AI translation tool:
Social media conglomerate Meta has created a single AI model (translation tool) capable of translating across 200 different languages, including many not supported by current commercial tools. The company is open-sourcing the project in the hopes that others will build on its work.
The AI model is part of an ambitious R&D project by Meta to create a so-called “universal speech translator,” which the company sees as important for growth across its many platforms — from Facebook and Instagram, to developing domains like VR and AR.
Machine translation not only allows Meta to better understand its users (and so improve the advertising systems that generate 97 percent of its revenue) but could also be the foundation of a killer app for future projects like its augmented reality glasses.
Experts in machine translation told The Verge that Meta’s latest research was ambitious and thorough, but noted that the quality of some of the model’s translations would likely be well below that of better-supported languages like Italian or German.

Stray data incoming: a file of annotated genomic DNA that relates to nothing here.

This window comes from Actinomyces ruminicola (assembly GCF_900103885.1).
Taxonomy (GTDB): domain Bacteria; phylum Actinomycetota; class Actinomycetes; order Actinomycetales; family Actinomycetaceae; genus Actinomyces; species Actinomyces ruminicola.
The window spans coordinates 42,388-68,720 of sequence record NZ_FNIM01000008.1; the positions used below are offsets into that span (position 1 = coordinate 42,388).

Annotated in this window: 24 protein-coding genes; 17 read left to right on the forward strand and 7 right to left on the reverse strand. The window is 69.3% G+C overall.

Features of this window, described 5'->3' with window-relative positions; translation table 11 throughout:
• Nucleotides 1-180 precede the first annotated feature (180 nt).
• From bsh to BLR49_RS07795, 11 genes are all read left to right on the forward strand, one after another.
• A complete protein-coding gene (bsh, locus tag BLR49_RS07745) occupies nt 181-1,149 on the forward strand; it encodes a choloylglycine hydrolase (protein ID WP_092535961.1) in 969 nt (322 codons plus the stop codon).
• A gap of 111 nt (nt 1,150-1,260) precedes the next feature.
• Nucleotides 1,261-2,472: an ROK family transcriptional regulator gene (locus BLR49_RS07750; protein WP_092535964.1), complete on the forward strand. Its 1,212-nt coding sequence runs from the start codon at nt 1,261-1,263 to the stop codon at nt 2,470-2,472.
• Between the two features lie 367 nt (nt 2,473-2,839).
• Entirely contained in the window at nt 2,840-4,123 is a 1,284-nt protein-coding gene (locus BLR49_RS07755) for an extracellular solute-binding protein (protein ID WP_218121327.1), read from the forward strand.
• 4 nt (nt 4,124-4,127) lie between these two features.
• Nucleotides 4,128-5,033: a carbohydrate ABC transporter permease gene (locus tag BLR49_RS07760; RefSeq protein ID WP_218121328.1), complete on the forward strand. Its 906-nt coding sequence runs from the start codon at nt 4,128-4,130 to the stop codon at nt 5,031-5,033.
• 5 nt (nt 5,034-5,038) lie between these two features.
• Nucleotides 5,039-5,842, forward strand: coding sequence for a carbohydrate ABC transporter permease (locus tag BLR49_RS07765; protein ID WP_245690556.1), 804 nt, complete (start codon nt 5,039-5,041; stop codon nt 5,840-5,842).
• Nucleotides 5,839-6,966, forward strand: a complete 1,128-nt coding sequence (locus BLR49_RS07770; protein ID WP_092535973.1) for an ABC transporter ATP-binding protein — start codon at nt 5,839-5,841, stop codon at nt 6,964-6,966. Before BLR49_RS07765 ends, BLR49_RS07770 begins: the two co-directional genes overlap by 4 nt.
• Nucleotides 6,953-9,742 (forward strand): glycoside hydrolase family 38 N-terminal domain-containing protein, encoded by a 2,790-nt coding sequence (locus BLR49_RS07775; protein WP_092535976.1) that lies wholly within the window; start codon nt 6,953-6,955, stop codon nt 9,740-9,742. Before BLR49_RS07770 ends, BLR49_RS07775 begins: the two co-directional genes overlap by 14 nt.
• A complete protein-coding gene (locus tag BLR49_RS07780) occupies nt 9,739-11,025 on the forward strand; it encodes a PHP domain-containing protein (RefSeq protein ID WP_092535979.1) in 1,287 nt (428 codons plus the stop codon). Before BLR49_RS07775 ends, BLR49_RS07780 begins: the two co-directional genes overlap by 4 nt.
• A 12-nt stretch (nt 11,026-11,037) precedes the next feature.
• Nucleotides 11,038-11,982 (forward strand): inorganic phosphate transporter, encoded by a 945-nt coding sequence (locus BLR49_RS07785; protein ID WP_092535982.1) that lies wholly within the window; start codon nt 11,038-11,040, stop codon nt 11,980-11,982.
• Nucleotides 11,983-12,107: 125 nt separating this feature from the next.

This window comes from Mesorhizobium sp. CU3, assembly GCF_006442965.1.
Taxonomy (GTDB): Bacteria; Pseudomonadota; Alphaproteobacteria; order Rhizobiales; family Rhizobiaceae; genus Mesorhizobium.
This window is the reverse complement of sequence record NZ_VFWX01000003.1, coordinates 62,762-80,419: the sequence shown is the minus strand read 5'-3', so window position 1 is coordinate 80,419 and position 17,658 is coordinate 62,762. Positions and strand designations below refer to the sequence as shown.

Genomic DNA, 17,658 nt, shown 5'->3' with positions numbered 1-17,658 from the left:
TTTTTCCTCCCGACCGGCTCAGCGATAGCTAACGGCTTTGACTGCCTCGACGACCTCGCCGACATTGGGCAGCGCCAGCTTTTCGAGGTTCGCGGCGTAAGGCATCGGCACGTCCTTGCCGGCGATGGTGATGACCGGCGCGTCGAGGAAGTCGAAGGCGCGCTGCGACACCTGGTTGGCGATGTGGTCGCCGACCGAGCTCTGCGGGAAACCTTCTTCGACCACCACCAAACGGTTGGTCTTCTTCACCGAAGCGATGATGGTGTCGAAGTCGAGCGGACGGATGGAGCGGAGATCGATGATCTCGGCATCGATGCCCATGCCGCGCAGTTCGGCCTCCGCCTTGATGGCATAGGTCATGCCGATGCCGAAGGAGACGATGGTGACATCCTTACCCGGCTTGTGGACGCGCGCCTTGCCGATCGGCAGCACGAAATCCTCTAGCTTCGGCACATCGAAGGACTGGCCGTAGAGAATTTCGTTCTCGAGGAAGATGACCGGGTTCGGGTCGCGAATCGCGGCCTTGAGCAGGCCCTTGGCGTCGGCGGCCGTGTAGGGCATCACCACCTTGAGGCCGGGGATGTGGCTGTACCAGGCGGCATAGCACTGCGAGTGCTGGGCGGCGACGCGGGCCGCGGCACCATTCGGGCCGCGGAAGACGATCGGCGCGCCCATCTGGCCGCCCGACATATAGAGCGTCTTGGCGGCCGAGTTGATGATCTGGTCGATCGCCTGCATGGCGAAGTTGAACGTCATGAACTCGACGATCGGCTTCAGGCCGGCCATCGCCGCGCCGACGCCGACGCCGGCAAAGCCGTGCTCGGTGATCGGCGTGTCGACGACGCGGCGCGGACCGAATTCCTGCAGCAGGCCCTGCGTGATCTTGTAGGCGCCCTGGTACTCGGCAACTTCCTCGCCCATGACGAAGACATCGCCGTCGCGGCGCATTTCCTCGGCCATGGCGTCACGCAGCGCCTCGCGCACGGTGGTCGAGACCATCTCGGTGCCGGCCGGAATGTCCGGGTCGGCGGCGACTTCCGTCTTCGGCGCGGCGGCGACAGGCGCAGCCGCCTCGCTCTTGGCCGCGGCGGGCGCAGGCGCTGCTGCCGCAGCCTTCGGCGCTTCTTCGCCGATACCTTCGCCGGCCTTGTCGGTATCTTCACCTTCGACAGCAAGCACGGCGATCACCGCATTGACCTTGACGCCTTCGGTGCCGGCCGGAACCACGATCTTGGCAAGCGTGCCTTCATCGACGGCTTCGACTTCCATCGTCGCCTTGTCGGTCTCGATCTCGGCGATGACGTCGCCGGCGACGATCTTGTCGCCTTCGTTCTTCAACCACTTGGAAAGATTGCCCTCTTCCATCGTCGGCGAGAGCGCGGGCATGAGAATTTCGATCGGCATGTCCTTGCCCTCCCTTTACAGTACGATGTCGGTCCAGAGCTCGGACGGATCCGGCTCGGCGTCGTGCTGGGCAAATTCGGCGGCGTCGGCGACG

“The major contribution here is data,” Professor Alexander Fraser, an expert in computational linguistics at LMU Munich in Germany, told The Verge. “What is significant is 100 new languages [that can be translated by Meta’s model].”
Meta’s achievements stem, somewhat paradoxically, from both the scope and focus of its research. While most machine translation models handle only a handful of languages, Meta’s model is all-encapsulating: it’s a single system able to translate in more than 40,000 different directions between 200 different languages.
But Meta is also interested in including “low-resource languages” in the model — languages with fewer than 1 million publicly-available translated sentence-pairs. These include many African and Indian languages not usually supported by commercial machine translation tools.
Meta AI research scientist Angela Fan, who worked on the project, told The Verge that the team was inspired by the lack of attention paid to such lower-resource languages in this field. “Translation doesn’t even work for the languages we speak, so that’s why we started this project,” said Fan. “We have this inclusion motivation of like — ‘what would it take to produce translation technology that works for everybody’?”
Fan says the model, described in a research paper here, is already being tested to support a project that helps Wikipedia editors translate articles into other languages. The techniques developed in creating the model will also be integrated into Meta’s translation tools soon.